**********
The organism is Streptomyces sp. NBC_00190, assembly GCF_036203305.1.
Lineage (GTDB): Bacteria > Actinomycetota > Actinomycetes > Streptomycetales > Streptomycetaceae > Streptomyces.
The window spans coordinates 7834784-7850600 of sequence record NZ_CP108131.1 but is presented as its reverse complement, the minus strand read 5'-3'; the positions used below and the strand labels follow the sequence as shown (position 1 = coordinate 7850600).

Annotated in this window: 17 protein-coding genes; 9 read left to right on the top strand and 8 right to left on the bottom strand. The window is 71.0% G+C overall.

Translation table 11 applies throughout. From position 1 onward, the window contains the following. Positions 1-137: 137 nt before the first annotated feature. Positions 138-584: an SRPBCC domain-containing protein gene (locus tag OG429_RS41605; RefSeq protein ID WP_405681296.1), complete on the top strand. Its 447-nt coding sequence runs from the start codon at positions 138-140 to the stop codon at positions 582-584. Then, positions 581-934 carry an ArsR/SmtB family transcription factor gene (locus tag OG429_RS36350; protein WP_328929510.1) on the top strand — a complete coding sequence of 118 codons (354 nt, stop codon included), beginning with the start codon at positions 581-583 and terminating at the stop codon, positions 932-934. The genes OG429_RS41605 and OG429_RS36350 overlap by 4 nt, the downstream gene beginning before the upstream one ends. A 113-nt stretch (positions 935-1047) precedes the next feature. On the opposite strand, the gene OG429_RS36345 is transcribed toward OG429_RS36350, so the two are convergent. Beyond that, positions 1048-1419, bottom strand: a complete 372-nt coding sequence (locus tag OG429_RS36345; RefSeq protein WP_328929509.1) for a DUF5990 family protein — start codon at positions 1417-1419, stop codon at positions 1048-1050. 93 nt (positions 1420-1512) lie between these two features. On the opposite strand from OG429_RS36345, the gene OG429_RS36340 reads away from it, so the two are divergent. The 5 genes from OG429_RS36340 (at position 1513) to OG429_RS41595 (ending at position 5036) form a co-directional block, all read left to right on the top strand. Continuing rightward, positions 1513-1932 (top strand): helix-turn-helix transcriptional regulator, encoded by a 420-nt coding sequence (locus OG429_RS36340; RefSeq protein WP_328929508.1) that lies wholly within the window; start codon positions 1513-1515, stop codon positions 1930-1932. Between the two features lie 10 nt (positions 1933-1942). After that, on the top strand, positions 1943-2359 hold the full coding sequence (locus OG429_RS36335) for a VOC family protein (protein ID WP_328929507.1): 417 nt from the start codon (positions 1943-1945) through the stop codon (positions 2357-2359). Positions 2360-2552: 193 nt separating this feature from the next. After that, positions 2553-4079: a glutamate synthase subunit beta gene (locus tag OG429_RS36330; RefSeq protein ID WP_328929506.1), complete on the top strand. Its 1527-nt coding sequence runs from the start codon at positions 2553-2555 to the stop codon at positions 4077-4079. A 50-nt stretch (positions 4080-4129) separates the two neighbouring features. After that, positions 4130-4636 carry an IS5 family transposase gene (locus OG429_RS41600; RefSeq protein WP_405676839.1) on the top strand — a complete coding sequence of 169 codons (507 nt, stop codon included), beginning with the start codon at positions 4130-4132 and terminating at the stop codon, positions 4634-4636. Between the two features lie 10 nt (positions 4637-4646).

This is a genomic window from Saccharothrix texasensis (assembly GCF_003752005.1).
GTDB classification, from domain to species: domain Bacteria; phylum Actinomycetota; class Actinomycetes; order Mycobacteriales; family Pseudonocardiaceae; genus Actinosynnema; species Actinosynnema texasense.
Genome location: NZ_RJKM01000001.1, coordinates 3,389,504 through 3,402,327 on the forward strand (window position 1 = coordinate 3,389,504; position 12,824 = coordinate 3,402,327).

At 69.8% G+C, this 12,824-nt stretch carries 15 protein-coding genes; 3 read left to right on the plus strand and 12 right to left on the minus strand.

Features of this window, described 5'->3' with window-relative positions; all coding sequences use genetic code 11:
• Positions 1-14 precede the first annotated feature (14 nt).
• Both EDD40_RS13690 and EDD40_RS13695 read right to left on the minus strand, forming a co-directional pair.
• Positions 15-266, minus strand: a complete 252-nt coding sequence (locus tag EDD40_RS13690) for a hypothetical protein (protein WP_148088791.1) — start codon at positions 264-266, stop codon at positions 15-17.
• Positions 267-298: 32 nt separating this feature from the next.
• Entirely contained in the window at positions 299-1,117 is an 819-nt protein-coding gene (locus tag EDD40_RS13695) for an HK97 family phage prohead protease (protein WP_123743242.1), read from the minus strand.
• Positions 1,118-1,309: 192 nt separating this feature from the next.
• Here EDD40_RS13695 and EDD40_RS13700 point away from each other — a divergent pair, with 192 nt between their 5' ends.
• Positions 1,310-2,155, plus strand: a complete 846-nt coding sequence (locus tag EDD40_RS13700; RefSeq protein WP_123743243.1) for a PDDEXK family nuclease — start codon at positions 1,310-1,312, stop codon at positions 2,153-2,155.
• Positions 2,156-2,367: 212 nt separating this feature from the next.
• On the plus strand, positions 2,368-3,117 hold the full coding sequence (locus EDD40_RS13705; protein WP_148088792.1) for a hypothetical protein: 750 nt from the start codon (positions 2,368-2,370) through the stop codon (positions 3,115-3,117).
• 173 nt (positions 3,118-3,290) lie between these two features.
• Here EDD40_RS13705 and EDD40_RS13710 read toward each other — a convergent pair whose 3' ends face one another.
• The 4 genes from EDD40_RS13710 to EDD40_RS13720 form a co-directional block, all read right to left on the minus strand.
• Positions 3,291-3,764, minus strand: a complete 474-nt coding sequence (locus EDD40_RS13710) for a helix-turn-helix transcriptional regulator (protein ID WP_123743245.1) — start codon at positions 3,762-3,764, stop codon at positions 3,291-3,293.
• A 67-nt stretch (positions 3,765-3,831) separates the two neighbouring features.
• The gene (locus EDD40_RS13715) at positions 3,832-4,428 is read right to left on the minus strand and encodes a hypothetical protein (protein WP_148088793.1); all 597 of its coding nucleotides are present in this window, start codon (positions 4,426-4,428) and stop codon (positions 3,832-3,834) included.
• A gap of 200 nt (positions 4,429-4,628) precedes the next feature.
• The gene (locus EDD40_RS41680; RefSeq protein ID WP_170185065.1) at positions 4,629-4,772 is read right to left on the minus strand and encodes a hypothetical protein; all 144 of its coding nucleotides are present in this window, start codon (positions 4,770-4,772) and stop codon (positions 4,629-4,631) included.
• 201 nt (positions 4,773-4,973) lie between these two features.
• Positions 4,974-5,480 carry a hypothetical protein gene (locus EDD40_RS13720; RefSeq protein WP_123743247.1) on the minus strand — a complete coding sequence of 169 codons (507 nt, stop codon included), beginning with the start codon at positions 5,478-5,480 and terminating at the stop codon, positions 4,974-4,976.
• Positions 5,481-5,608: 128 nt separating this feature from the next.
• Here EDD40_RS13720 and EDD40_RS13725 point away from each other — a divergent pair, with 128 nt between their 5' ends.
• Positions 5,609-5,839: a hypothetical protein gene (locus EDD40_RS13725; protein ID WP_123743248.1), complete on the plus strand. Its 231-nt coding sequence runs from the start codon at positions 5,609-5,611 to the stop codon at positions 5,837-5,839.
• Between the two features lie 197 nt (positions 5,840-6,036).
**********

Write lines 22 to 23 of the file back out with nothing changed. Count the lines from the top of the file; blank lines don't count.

• Here EDD40_RS13705 and EDD40_RS13710 read toward each other — a convergent pair whose 3' ends face one another.
• The 4 genes from EDD40_RS13710 to EDD40_RS13720 form a co-directional block, all read right to left on the minus strand.